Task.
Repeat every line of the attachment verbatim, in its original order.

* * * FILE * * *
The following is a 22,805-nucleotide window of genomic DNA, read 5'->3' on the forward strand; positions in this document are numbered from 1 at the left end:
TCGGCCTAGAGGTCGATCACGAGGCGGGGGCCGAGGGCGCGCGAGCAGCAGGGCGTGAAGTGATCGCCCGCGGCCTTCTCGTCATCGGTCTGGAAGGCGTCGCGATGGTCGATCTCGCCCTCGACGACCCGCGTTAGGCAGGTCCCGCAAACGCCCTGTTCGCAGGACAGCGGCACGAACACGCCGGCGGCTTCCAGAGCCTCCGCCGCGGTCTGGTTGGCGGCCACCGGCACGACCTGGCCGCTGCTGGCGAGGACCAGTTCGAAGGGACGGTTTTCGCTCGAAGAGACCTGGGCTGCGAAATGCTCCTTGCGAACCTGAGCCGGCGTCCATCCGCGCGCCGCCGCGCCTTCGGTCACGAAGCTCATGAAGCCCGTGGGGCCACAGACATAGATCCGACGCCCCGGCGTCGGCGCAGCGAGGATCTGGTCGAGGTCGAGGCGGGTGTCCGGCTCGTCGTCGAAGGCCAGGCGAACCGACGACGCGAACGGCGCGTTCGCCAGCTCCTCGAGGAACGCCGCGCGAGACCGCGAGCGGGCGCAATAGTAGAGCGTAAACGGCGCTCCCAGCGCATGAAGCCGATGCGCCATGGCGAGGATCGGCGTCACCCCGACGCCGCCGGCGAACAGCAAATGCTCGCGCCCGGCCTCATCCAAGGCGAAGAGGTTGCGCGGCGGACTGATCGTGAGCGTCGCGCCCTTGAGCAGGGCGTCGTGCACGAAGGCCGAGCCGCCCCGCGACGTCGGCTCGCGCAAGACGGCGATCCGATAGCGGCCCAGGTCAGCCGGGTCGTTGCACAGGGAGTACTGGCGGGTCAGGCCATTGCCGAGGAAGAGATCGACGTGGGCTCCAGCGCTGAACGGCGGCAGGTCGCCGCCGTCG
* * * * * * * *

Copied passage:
The following is a 22,805-nucleotide window of genomic DNA, read 5'->3' on the forward strand; positions in this document are numbered from 1 at the left end:
TCGGCCTAGAGGTCGATCACGAGGCGGGGGCCGAGGGCGCGCGAGCAGCAGGGCGTGAAGTGATCGCCCGCGGCCTTCTCGTCATCGGTCTGGAAGGCGTCGCGATGGTCGATCTCGCCCTCGACGACCCGCGTTAGGCAGGTCCCGCAAACGCCCTGTTCGCAGGACAGCGGCACGAACACGCCGGCGGCTTCCAGAGCCTCCGCCGCGGTCTGGTTGGCGGCCACCGGCACGACCTGGCCGCTGCTGGCGAGGACCAGTTCGAAGGGACGGTTTTCGCTCGAAGAGACCTGGGCTGCGAAATGCTCCTTGCGAACCTGAGCCGGCGTCCATCCGCGCGCCGCCGCGCCTTCGGTCACGAAGCTCATGAAGCCCGTGGGGCCACAGACATAGATCCGACGCCCCGGCGTCGGCGCAGCGAGGATCTGGTCGAGGTCGAGGCGGGTGTCCGGCTCGTCGTCGAAGGCCAGGCGAACCGACGACGCGAACGGCGCGTTCGCCAGCTCCTCGAGGAACGCCGCGCGAGACCGCGAGCGGGCGCAATAGTAGAGCGTAAACGGCGCTCCCAGCGCATGAAGCCGATGCGCCATGGCGAGGATCGGCGTCACCCCGACGCCGCCGGCGAACAGCAAATGCTCGCGCCCGGCCTCATCCAAGGCGAAGAGGTTGCGCGGCGGACTGATCGTGAGCGTCGCGCCCTTGAGCAGGGCGTCGTGCACGAAGGCCGAGCCGCCCCGCGACGTCGGCTCGCGCAAGACGGCGATCCGATAGCGGCCCAGGTCAGCCGGGTCGTTGCACAGGGAGTACTGGCGGGTCAGGCCATTGCCGAGGAAGAGATCGACGTGGGCTCCAGCGCTGAACGGCGGCAGGTCGCCGCCGTCG